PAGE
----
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Cordless Phones Buying Guide

by Staff Writer

Woman speaking on a cordless phone handset

For your home phone line, a cordless phone is really the simplest way to make sure you can take calls in any room in the house. This cordless phone buying guide will help you figure out how to buy cordless phones that really meet your needs.

Buying a Cordless Phone:

  1. Analog cordless telephones: Analog cordless phones are fully serviceable, but you will experience more line noise than on other phones. Also, the wireless signal from these phones broadcasts in the clear, meaning your signal can be picked up by radio scanners.

  2. Digital cordless phones: When compared to analog telephones, digital cordless phones are really superior. Reception is clearer and security is higher because digital signals are not as easy for scanners to read as analog signals.

  3. Digital spread spectrum: DSS is a very secure telephone technology that resists interference. The phone chops the conversation into short sections, each section being sent on a rotating series of frequencies. Look for DSS in cordless phone descriptions.

  4. Digital-enhanced cordless telecommunications: DECT is the newest mode, a European import which gained FCC approval in 2005. It is designed specifically to allow several handsets to connect via Wi-Fi and to operate through one base unit, then through the base unit to regular phone service. At 1.9 GHz, DECT phone signals are interference-free and don't intrude on signals for wireless computers or other devices.

  5. Frequency: Cordless handsets use various frequencies to communicate with the cordless phone base. Newer cordless telephones have adopted different frequencies:

  6. 900 MHz: The old standard, 900 MHz phones are still available, but the frequency's popularity is decreasing quickly because so many users crowd the range.

  7. 2.4 GHz: Far superior in range and security over 900 MHz, it has one downside: the 2.4 GHz frequency is also used by home wireless networks, which can lead to interference.

  8. 5.8 GHz: With a similar range and security to 2.4 GHz and fewer users, this frequency doesn't interfere with wireless networks as much. If you use a Wi-Fi network at home, you may want to go with a 5.8 GHz cordless phone.

  9. Batteries: Cordless phones use rechargeable batteries. Which batteries your cordless handset uses have different effects on how you use the phone:

  10. Nickel-cadmium: Ni-Cd batteries are durable, small and inexpensive, but they suffer from the "memory effect"; so the battery must be fully drained before recharging or the capacity of the battery will be reduced.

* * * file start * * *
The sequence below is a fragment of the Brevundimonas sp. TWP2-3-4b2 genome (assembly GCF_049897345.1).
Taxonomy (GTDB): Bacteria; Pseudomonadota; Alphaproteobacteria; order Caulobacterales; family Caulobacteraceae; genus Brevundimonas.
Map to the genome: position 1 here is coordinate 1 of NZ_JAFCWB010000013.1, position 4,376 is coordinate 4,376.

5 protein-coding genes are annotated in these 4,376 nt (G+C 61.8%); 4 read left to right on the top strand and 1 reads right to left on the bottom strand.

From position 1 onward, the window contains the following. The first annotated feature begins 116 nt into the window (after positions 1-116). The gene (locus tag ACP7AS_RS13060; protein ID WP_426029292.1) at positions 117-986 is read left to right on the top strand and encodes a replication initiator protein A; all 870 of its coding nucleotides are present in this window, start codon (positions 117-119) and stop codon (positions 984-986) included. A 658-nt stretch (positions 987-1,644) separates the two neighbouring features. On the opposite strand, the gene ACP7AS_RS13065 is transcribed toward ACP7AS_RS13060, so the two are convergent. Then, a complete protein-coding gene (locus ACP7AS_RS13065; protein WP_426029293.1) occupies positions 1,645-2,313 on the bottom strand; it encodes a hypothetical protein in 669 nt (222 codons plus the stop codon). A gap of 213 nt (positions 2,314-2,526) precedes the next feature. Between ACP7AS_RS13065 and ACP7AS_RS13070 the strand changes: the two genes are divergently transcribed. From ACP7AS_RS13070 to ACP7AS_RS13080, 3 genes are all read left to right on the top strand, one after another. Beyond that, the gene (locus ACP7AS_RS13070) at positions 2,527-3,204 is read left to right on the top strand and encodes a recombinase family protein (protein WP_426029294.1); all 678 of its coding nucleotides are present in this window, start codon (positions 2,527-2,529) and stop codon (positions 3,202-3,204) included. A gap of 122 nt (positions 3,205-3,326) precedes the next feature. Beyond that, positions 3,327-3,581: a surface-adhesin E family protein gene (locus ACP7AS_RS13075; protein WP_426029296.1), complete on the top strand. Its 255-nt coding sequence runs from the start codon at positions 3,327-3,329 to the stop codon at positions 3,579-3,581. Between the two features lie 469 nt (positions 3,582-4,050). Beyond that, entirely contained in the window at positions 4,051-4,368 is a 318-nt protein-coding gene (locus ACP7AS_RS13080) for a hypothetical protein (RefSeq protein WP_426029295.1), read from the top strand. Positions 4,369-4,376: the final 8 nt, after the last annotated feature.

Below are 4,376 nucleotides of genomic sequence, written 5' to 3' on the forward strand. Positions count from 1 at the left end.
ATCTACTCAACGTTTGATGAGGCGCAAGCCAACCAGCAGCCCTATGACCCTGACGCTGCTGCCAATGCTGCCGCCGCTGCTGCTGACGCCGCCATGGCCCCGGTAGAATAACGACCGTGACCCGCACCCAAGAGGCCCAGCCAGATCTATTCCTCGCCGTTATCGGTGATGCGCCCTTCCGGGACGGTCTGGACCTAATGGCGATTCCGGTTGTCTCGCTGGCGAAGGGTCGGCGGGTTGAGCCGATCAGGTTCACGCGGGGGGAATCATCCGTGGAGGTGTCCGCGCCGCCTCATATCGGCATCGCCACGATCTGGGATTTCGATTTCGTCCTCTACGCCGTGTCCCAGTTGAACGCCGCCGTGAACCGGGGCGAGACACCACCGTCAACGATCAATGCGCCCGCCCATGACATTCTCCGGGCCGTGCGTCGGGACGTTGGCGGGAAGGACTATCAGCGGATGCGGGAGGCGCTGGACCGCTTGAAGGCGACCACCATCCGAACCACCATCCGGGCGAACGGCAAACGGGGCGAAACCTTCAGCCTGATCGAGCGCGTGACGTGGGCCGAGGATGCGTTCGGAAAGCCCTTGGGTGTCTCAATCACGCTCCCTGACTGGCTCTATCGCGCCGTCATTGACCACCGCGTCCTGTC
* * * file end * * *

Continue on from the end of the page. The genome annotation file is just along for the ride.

11. Nickel-metal hydride: Ni-MH batteries have twice the capacity of Ni-Cds and don't suffer from the memory effect.

  12. Lithium: Li-ion batteries are very light and don't suffer memory effect. They can be manufactured in more shapes than other technologies to fit a wider variety of electronics.

  13. Bluetooth: Some new-model cordless phones can attach to cell phone services through your cell phone's Bluetooth network. They may also allow you to connect hands-free accessories, such as Bluetooth headsets, to use through your landline.

  14. Channels: Each frequency band is divided into channels. Cordless phones scan these channels and use those with minimal traffic or interference, which can be very useful in crowded neighborhoods. The more channels your cordless phone is capable of using, the clearer your phone conversations will be.

  15. Dual keypads: If the base has a corded phone or speaker phone and the handset has a keypad, you effectively have two phones for the price of one.

  16. Multiple handsets: Most digital cordless phones have just one handset per base station. A base station designed with multiple handsets in mind will come with multiple cordless handsets or allow you to add additional handsets later. Multi-handset phones can also operate as intercom systems, a useful feature in a big house or small office.

  17. Base station: Your cordless phone base-station charges cordless handsets and often houses a digital answering machine. Mid-grade models might include an LCD display, speaker, call waiting and caller ID capabilities. Full-service base units may include multiple phone lines, a digital phone book, speed dial, an additional corded handset, answering machine, clock, radio and more.

  18. Multiple phone lines: If you have more than one phone line at home, you may want to find a cordless phone that allows you to switch each cordless handset between lines.

Tips from

  1. Phone service, like almost everything else, is now available via the Internet. You'll find IP (Internet protocol) phones and even video phones in's electronics store.

  2. A regular corded phone is still good to have in emergencies or power outages. If the power goes out, your corded phone will still work.

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